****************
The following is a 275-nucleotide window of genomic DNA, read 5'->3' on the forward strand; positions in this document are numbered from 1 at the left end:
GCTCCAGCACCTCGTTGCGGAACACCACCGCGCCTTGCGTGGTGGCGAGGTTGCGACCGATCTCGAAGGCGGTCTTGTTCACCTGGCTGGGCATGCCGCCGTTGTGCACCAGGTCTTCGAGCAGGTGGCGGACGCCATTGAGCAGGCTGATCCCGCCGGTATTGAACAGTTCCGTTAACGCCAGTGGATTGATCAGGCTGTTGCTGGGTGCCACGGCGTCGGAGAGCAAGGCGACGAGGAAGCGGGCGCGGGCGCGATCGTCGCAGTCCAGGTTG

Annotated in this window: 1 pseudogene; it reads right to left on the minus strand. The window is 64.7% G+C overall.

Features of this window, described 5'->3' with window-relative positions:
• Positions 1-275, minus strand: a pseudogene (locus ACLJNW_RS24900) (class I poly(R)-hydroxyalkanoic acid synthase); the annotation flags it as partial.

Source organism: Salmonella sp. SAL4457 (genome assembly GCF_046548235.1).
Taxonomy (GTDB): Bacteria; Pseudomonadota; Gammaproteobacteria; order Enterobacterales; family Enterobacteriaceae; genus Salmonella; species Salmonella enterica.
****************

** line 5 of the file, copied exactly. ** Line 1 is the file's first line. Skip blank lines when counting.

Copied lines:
• Positions 1-275, minus strand: a pseudogene (locus ACLJNW_RS24900) (class I poly(R)-hydroxyalkanoic acid synthase); the annotation flags it as partial.